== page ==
On Pro Baseball
---- — BOSTON — The moves Ben Cherington already has made and will continue to make this offseason will go a long way in defining his tenure as Red Sox GM for better or worse.
His neck is on the line. Unlike last offseason, he has been given the money to build his own team and now is his time to prove his worth.
In the coming years, Cherington will be judged by the performance of the players who he has hand-selected this offseason.
So how is he doing so far? He has added several players who will infuse strong character to a clubhouse that was in need of a culture change. But most all of his additions come with clear risk, too.
Cherington’s new right fielder, Shane Victorino, was introduced here at Fenway Park yesterday after the two sides agreed on a three-year, $39-million deal. Briefly after, the Red Sox signed starting pitcher Ryan Dempster to a two-year deal reportedly worth $26.5 million. Dempster’s deal is pending a physical.
Victorino is coming off a tough season in which he batted .255 with a .321 on-base percentage. The switch-hitter struggled especially from the left-side, batting .229 compared to .323 from the right side.
Struggling from the left side can be even more arduous at Fenway with a deep right-field fence.
“We looked at that,” Cherington said. “He’s had years where he’s hit righties well. We feel confident based on what we’ve looked at in the video and talking with Shane that he’s going to be a productive hitter from the left side. ... He doesn’t have to hit home runs at Fenway from the left side. He has the kind of power to do that but we’re looking at the overall game: What he can do defensively, on the bases, creating havoc in the lineup, covering ground in right field.”
Victorino is a .275 career hitter with a .341 career on-base percentage, 90 homers, 409 RBIs and 201 stolen bases.
If Victorino does return to his pre-2012 form, he could be a terrific addition, largely because of the personality he brings.
He definitely is an extrovert, plays gritty and has proved he can succeed in a pressure-packed market having played seven and a half years in Philadelphia where he made two All-Star teams and won three Gold Gloves.
Dempster, meanwhile, has spent almost all of his career pitching in the National League. He’s risky because he has struggled in his brief time in the American League and his AL-sample size is miniscule.
Last year, Dempster posted a 2.25 ERA in 16 starts for the Cubs, then recorded a 5.09 ERA in 12 starts for the Rangers in the only AL stint of his career. Pitching against AL teams in interleague play during his career, Dempster is 11-15 with a 4.63 ERA in 50 games, 35 starts.
The big reward with the 35-year-old Dempster is that not only is he another extrovert with the reputation of being one of the friendlier players in baseball, but he is a durable starter. He pitched 200-plus innings in four consecutive years entering 2012.
“One of the things we’ve been lacking is just the reliability — someone who can be a reliable, durable part of a rotation,” Cherington said.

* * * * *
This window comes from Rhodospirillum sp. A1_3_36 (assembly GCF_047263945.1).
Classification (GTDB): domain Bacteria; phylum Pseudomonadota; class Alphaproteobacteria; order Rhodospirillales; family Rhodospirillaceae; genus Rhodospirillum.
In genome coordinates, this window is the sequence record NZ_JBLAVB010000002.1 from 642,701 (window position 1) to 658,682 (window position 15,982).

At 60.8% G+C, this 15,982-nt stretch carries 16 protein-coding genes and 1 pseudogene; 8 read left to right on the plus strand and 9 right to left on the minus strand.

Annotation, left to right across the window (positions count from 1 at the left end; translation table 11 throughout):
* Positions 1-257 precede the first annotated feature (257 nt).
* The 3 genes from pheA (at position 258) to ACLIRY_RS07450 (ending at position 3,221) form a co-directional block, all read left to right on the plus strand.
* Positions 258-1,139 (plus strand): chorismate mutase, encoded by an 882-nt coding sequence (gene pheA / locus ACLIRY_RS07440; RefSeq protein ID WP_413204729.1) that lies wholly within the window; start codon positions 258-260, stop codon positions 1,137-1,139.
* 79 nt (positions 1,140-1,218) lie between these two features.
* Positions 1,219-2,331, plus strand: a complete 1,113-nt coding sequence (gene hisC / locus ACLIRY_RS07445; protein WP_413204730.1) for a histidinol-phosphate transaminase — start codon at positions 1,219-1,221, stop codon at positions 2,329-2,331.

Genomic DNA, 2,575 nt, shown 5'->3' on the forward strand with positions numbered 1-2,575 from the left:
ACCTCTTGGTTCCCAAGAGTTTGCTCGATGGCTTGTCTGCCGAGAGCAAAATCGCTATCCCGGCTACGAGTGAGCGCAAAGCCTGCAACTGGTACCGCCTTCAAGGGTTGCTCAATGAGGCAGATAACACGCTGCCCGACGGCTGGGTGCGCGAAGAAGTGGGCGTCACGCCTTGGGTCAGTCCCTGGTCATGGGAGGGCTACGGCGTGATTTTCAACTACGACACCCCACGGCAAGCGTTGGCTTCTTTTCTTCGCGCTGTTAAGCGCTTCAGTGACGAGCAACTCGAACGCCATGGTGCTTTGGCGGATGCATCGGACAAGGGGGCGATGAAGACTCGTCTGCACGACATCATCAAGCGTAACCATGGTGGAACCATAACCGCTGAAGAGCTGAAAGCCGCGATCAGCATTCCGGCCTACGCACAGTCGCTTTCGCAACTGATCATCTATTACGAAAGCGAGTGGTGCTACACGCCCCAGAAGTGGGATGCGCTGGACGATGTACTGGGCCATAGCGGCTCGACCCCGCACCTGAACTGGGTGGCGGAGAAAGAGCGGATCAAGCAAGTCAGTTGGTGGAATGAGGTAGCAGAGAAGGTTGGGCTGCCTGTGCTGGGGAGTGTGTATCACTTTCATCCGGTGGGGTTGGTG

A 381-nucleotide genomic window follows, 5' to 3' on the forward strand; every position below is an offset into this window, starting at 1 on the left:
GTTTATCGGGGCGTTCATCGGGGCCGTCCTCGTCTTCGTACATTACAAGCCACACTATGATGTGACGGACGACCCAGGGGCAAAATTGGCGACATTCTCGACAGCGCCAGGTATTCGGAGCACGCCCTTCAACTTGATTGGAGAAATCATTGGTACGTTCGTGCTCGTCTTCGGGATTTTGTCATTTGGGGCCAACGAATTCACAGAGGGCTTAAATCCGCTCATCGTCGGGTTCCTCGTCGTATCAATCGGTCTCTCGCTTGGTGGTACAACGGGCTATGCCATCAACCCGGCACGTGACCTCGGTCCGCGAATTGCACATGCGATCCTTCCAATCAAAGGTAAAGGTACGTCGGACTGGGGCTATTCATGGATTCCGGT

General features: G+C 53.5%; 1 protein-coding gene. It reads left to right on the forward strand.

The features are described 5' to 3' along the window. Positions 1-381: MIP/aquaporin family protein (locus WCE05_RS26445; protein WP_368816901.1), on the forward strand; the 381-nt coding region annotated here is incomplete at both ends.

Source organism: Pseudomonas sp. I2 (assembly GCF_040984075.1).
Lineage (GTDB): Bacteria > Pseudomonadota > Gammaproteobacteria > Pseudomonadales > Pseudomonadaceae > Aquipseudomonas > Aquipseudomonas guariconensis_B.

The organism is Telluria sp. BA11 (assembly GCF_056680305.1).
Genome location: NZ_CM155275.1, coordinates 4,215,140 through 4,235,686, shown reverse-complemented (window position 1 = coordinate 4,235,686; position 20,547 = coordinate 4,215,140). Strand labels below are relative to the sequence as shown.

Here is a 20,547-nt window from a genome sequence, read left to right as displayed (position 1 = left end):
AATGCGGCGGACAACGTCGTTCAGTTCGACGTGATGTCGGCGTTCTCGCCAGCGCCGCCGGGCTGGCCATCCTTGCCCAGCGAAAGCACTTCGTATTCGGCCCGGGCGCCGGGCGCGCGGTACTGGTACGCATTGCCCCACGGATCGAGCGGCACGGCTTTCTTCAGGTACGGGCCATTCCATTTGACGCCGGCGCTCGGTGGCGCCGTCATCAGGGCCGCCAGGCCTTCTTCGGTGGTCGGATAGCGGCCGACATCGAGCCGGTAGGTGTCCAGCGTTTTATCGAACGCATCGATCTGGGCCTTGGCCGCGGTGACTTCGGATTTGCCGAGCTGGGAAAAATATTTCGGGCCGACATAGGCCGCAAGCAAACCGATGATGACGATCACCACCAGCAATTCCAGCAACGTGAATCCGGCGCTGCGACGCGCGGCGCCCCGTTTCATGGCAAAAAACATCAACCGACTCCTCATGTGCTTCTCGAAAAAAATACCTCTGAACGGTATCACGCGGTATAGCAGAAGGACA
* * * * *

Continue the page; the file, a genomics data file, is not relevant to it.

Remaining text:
Cherington said a pitcher’s success and limited exposure in the AL has to be taken into account when signing free agents.
“You have to look at (his) stuff, performance track record and where he’s done it and who he’s done it against — and what he projects going forward, his makeup, how he fits in,” Cherington said.
In his moves to date, Cherington has re-signed DH David Ortiz to a two-year, $26 million deal and signed outfielders Jonny Gomes (two years, $10 million) and Victorino.
He has inked Dempster, catcher David Ross (two years, $6.2 million) and talented right-handed reliever Koji Uehara (one year, $4.25 million).
Cherington also still is trying to complete a deal with first baseman/catcher Mike Napoli (three years, $39 million). The Red Sox have been quiet on the reason why the Napoli deal hasn’t been made official. It is quite possible the Sox did not like certain results of Napoli’s physical and they are trying to work out certain contract language to protect themselves if Napoli does miss time due to injury.
Obviously, Napoli and Ortiz can swing powerful bats but with both players comes injury concerns. Napoli spent time on the DL in 2012 with a strained left quad muscle. Ortiz missed a good portion of ‘12 with a strained Achilles tendon.
Cherington would not comment specifically on whether the issues holding up the Napoli deal are medical.
“Every time we sign a free agent to any sort of guaranteed deal there’s a number of things you have to come to agreement on and then get resolved,” Cherington said.
“Some of it’s contract language, some of it’s terms and money, and then there’s a physical with all these agreements. Until all those things are done and all been agreed upon, just can’t comment on it. All I can say, is we continue to talk and it’s just a dialogue. We’ll continue to do that and work to resolve the issues.”
Napoli, Gomes, Ross, Ortiz, Victorino and Dempster all should help change the clubhouse culture. But they better produce on the field, too, or Cherington probably won’t get another chance to build his next team.
Follow Eagle-Tribune baseball writer Christopher Smith on Twitter @ChrisSmithET